Unlike the HUB Brewer’s Whiskey, Two Lanterns is made from a complete, hopped beer—the same Boston Lager you’d find in stores. The press release notes that it’s been aged in “vintage bourbon barrels,” which is presumably distillery-ese for “used bourbon barrels,” unlike the newly charred American oak that Hopworks was using. Thus, this whiskey’s four years of aging have more in common with scotch or Irish whiskey, which are aged in used American whiskey barrels. As a result, the finished product draws significantly less color out of the wood, and correspondingly less barrel character than the HUB whiskey. Instead, its profile is much more influenced by the distilled base beer rather than the barrel it was aged in. We’re also given a clue at the economies of scale involved here—the press release states that a whopping 25,000 gallons of Boston Lager was needed to make 1,000 gallons of triple-distilled Two Lanterns. That is quite the conversion rate.
The end result is decidedly unique—it could hardly be more different from the HUB whiskey. On the nose, you’re hit with a big wave of woodsy, spicy pineyness; slightly car freshener-esque, but not unpleasant. It smells significantly hotter and wilder than the easygoing HUB whiskey, and this is revealed as truth on the palate. Decidedly less sweet, its profile is complex and bracing—pine sap, exotic spice and honey. On some level, you’d almost compare it with an American gin that is heavy on the pine-like botanicals, such as St. George Terroir, except that it’s fuller of body and has more residual sweetness. Some tasters found these woody flavors (presumably hop-derived) to be too much, or difficult to drink, but I actually find them enjoyably unique. Bitterness is stronger here, to the point where I don’t expect we’ll be seeing any distilled IPAs any time soon, but it makes for an unusual, sophisticated dram. Perhaps it’s fair to simply say that Two Lanterns is a bit more ambitious, or more of an acquired taste, but I think there’s a subset of whiskey drinkers out there who would love this.
We come now to the most unusual and ultimately rewarding of the three whiskeys we sampled, from two companies that operate within a few hundred feet of each other—Independent Distilling Co. and Three Taverns Brewery. What makes this particular product so different is the choice of beer style—not a light-bodied lager, but a freaking Belgian quadruple/Belgian Christmas ale called Feest Noel. That is a massively different type of beer to attempt in distillation, and it’s still hard for me to believe that it all comes together so well in the end.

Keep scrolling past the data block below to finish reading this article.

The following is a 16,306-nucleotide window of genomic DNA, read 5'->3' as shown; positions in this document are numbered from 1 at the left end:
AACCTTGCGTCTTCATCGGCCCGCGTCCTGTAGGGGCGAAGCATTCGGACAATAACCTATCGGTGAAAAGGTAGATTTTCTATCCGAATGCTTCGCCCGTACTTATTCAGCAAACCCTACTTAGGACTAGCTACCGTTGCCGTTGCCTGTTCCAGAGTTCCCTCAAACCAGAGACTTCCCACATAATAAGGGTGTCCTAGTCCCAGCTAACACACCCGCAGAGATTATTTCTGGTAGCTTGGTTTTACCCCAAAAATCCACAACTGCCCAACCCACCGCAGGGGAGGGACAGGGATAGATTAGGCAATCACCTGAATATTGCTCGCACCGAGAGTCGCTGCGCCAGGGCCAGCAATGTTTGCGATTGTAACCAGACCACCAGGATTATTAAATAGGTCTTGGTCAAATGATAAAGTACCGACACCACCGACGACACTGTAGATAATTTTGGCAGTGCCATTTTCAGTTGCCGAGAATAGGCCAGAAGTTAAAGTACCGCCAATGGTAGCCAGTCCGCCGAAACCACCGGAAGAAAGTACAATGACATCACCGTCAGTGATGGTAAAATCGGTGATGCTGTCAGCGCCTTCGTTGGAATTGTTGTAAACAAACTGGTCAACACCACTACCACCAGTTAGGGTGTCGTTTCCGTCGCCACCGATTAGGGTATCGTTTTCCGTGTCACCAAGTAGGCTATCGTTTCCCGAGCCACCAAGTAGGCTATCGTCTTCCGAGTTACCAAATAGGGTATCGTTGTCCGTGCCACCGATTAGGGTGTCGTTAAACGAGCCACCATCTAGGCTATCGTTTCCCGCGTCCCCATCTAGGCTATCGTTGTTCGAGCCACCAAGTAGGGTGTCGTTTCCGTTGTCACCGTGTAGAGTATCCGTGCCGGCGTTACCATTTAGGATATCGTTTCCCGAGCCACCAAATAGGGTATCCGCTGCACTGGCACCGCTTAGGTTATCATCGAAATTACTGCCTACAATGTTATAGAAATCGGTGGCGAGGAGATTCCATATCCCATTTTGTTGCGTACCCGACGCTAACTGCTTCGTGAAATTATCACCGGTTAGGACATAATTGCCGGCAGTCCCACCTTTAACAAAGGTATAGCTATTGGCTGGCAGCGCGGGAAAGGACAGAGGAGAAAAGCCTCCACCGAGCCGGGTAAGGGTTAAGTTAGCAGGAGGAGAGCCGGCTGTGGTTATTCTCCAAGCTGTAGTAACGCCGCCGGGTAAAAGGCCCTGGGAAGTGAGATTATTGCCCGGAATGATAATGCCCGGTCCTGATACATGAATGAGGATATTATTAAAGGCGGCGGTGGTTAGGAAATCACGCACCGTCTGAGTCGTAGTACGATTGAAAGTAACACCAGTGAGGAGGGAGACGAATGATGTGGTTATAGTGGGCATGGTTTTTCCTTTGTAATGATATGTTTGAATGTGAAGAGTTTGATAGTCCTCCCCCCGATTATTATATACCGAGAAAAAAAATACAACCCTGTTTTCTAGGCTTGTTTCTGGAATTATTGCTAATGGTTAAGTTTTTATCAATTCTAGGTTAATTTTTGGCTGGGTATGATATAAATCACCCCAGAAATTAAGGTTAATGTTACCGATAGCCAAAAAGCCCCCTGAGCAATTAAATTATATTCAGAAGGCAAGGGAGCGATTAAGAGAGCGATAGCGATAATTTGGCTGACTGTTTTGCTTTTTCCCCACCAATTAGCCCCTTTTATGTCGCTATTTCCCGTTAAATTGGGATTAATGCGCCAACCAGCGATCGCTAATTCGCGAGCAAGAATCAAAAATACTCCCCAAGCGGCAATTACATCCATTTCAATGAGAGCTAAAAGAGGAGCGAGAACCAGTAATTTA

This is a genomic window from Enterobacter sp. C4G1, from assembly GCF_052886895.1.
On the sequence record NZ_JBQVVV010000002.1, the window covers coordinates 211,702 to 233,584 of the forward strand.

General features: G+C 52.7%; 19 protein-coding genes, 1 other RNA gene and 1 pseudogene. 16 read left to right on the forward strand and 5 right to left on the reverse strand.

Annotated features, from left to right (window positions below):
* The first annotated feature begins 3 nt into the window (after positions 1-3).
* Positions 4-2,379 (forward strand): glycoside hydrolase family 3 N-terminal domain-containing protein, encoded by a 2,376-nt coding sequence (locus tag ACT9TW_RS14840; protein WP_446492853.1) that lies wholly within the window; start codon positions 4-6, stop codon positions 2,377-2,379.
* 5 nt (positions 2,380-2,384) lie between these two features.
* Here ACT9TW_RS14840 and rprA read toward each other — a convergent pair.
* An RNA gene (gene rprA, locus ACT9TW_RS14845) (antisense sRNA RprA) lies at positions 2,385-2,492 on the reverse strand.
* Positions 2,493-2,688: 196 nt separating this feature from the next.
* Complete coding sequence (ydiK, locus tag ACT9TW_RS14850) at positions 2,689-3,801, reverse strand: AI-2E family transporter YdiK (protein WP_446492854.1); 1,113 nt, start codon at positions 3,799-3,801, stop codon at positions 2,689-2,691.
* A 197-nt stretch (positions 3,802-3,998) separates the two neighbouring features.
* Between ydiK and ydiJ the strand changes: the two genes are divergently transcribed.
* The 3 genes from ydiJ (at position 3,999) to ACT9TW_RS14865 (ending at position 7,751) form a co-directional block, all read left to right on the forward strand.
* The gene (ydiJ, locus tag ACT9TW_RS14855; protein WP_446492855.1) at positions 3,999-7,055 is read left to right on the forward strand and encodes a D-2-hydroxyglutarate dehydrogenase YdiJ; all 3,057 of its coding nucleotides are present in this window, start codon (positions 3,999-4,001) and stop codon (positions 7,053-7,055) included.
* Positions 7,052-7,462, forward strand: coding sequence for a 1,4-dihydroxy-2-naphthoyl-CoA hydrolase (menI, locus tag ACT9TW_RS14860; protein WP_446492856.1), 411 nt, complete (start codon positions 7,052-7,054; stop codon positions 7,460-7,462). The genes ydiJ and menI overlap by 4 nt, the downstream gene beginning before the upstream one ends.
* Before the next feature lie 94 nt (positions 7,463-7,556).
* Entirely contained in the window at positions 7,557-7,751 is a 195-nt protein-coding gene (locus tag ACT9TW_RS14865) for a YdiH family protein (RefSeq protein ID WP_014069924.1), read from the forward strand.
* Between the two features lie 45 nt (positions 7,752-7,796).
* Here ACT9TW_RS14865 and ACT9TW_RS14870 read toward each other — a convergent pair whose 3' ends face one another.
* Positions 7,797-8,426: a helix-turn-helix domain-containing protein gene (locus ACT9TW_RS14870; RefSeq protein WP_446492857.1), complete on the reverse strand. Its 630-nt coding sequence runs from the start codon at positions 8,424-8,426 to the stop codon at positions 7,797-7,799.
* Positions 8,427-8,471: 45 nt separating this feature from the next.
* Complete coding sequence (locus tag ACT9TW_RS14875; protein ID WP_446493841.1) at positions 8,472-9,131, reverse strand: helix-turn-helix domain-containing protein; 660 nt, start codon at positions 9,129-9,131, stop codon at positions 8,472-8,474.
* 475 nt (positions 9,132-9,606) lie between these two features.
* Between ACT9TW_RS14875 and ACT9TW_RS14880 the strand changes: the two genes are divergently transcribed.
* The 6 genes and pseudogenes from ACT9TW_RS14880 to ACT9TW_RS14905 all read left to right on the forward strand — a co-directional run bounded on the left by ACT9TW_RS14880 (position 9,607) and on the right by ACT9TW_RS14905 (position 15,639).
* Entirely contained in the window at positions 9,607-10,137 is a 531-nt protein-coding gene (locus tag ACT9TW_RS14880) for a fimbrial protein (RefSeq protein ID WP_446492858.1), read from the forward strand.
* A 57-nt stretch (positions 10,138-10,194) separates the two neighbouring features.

Honestly, I wouldn’t have thought that one could even distill a huge, boozy, rich, spice-laden beer style such as Belgian quad. And even if you could, how would a high-gravity, fruity and spiced flavor profile translate to a liquor? It’s completely uncharted territory.
Turns out, I needn’t have worried, because the results are rather wonderful. The nose is redolent in spices, in a way completely different from any American whiskey or rye I’ve ever encountered—even the ones I’ve described as having “baking spice” aromatics. This whiskey, or “bierschnapps,” features strong notes of cardamom, berry, allspice and something like the piney-ness of juniper on its nose. They come together to form something that reminds me of the spice profile of a really good cola or root beer, which is interesting, given that I’ve always found the barrel-aged version of Feest Noel to manifest a similar “cola” characteristic on the nose.
On the palate, this stuff is wonderfully complex and distinctive. Brown sugar, molasses, vanilla and that same blend of cardamom-led spice present themselves in a flavor profile that seems almost like a pre-made cocktail of some kind. It’s not nearly as sweet as I would have expected, given how rich the base beer is, which really does help it seem more like an American whiskey than some sort of liqueur. Impressively, despite this one being 90 proof, the booze is quite soft and comparable with the HUB offering, making it also more purely drinkable than I would have expected.
All in all, I’m blown away by this stuff. The mixology potential alone is massive—it’s very enjoyable on its own, but I imagine that bartenders would salivate at all the new cocktails they could base around such a peculiarly spiced spirit. I sincerely hope that we see more of these whiskeys/bierschnapps on the market, and in greater quantities. Rarely has an experiment gone so right.
Jim Vorel is Paste’s resident craft beer and whiskey guru. You can follow him on Twitter for much more drinks content.